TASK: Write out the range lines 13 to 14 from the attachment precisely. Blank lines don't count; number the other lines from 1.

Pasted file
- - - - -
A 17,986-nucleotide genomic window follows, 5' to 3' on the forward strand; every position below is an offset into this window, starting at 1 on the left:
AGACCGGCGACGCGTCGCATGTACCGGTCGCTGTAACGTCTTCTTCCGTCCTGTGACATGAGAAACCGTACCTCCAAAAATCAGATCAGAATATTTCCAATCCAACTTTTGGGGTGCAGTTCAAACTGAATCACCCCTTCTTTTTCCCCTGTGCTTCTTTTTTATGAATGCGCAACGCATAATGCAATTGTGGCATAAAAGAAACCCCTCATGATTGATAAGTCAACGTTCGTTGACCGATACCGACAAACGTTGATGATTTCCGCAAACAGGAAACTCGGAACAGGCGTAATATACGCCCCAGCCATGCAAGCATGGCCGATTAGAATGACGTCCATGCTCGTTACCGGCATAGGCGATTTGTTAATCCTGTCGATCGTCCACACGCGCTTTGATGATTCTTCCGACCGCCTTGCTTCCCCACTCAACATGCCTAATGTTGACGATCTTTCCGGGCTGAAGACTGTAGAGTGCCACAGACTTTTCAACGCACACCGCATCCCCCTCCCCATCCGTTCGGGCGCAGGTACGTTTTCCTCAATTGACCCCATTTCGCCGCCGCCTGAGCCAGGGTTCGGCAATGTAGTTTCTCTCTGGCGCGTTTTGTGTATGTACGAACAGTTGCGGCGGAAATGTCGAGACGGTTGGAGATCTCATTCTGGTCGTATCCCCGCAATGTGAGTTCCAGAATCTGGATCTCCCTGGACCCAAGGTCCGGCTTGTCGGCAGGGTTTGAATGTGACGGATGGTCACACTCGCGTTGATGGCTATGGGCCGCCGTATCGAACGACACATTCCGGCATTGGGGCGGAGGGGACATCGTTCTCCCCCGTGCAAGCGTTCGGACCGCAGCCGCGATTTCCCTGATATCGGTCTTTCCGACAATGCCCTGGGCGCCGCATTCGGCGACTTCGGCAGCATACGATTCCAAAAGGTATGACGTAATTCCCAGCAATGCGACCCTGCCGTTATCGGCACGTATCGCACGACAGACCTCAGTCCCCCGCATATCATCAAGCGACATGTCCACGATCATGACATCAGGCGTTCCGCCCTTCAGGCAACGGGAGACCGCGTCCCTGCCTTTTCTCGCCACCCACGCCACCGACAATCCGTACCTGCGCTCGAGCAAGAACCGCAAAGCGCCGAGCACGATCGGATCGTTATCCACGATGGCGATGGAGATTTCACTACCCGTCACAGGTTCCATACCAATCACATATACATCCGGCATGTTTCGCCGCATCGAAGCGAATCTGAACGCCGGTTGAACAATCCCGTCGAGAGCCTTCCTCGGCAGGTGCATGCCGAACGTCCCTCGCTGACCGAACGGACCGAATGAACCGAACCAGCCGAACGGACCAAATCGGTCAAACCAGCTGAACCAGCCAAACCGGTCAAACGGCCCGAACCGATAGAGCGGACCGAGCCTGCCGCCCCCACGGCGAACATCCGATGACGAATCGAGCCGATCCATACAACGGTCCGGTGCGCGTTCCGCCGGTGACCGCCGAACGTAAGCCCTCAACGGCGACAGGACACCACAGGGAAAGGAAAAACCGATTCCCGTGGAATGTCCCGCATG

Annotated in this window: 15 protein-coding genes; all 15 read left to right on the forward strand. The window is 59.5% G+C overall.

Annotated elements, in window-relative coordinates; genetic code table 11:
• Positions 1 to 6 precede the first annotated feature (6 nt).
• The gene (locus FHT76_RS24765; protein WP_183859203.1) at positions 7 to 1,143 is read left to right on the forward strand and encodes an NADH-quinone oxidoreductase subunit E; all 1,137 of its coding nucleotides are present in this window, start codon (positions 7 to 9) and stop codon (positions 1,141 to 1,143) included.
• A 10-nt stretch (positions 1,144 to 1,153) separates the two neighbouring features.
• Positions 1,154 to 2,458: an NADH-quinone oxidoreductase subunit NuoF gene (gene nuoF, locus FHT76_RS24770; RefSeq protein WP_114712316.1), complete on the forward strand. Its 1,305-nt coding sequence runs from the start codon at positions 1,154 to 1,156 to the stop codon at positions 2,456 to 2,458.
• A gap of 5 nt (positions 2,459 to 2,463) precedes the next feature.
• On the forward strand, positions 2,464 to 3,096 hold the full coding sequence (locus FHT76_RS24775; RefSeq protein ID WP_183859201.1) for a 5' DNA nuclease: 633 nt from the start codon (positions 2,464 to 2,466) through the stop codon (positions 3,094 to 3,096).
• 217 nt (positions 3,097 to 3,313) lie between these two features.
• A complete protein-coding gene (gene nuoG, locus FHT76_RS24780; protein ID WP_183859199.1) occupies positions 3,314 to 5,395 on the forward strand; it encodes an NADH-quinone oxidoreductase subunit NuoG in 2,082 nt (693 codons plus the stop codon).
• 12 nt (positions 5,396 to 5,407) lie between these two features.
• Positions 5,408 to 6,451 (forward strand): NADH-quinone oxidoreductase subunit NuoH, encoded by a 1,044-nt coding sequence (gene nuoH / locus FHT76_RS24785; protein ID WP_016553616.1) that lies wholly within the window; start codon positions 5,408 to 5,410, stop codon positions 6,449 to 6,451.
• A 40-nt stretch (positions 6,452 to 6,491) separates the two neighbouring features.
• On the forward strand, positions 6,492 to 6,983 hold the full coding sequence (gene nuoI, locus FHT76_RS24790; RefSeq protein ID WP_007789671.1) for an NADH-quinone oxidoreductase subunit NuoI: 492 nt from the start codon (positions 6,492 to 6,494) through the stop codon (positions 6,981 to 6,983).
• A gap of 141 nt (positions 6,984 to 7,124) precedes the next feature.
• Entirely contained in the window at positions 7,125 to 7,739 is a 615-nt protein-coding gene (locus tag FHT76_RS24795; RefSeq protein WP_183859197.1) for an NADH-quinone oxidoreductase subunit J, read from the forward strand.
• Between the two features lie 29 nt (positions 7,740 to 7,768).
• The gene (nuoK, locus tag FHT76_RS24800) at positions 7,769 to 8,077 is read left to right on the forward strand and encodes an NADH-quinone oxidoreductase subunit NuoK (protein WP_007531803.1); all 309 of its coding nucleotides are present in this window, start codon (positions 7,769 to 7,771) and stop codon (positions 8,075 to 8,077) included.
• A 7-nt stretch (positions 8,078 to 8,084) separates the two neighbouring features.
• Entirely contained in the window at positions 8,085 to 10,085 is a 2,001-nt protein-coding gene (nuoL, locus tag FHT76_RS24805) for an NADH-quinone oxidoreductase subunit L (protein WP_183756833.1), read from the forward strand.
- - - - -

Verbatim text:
• 12 nt (positions 5,396 to 5,407) lie between these two features.
• Positions 5,408 to 6,451 (forward strand): NADH-quinone oxidoreductase subunit NuoH, encoded by a 1,044-nt coding sequence (gene nuoH / locus FHT76_RS24785; protein ID WP_016553616.1) that lies wholly within the window; start codon positions 5,408 to 5,410, stop codon positions 6,449 to 6,451.